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Characterization of antibody-antigen interactions in human pathogens

People

 

Varani L.

(Responsible)

Abstract

We are asking financial support to help continue our program on characterization of antibody-antigen complexes in human pathogens that has yield good publications in recent years. We strive to approach the problem via a truly multidisciplinary approach including structural work, computational simulations, biophysical and functional characterization, cellular assays, confocal microscopy, protein and antibody engineering. We generally rely on collaborations, mostly long-running, for antibody discovery, in vivo experiments and cryo-EM. We are one of the very few groups in the world, and possibly the only one in Switzerland, approaching antibodies by NMR spectroscopy. We recently showed how our NMR guided computational approach can greatly improve the accuracy of relatively low resolution cryo-EM structures (Cell, 2017) and in the past we proved that our NMR guided computational approach is sufficiently accurate to allow rational engineering of antibodies to achieve increased neutralization. The major competitive advantage of NMR, however, is its ability to provide residue-level dynamics information on antigens and antibodies, something largely missing in the scientific literature. During this proposal we aim to investigate how antigen and antibody flexibility affect recognition and selectivity. We will exploit our reagents and expertise in flaviviruses to characterize the impact of dynamics on recognition of flaviviruses. By comparing the binding of antibodies to Zika and Dengue virus surface proteins we aim to determine if increased antibody flexibility correlates with broad selectivity and, conversely, if rigidity affords higher affinity and specificity. We will also investigate if flexibility decreases as affinity and specificity increase during the antibody affinity maturation process. We are not aware of any similar investigation of an antibody-antigen system and believe it will offer valuable insights on general principles of recognition. Chances are that our findings will also provide useful to improve the artificial affinity maturation processes and antibody optimization that are more and more commonly used after antibody humanization or phage display selection.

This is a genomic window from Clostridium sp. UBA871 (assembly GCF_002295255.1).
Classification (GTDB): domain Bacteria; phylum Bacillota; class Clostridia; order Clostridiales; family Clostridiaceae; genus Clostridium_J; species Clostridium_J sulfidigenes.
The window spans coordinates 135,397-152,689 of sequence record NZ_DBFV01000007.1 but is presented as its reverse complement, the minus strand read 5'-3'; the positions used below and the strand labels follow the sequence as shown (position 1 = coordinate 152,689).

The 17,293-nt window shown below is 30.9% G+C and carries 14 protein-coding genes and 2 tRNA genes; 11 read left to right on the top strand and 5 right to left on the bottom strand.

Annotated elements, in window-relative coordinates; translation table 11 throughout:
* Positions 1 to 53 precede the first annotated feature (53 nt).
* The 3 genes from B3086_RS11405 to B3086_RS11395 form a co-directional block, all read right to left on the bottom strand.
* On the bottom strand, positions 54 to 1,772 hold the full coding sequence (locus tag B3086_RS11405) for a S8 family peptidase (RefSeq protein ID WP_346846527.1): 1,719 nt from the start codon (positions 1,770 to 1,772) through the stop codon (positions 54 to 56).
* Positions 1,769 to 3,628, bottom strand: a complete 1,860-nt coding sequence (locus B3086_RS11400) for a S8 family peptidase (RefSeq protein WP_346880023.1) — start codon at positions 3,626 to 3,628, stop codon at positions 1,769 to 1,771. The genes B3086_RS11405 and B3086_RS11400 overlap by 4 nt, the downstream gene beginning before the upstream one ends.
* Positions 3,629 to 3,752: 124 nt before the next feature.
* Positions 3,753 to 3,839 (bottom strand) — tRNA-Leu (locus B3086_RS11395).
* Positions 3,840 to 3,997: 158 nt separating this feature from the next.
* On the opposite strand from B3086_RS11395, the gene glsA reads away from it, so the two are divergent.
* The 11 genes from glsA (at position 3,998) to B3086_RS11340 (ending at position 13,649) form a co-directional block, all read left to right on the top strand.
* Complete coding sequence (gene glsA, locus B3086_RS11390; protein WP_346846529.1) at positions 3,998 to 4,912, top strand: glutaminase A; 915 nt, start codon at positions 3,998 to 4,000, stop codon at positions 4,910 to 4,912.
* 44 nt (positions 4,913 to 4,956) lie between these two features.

Additional information

Start date
01.04.2019
End date
31.03.2023
Duration
48 Months
Funding sources
SNSF
Status
Active
Category
Swiss National Science Foundation / Project Funding / Division III - Biology and Medicine